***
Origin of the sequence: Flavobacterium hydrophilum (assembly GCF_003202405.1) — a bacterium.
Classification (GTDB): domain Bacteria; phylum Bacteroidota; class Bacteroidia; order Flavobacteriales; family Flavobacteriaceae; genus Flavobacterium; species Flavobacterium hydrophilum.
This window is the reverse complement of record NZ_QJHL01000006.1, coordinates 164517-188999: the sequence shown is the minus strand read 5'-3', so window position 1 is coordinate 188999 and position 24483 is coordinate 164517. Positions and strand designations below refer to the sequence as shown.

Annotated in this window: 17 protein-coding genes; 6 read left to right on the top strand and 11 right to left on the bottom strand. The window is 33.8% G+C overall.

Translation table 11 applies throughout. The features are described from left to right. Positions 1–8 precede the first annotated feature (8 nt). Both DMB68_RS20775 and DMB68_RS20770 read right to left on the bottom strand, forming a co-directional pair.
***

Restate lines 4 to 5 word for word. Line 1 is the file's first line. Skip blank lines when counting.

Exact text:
Annotated in this window: 17 protein-coding genes; 6 read left to right on the top strand and 11 right to left on the bottom strand. The window is 33.8% G+C overall.

Translation table 11 applies throughout. The features are described from left to right. Positions 1–8 precede the first annotated feature (8 nt). Both DMB68_RS20775 and DMB68_RS20770 read right to left on the bottom strand, forming a co-directional pair.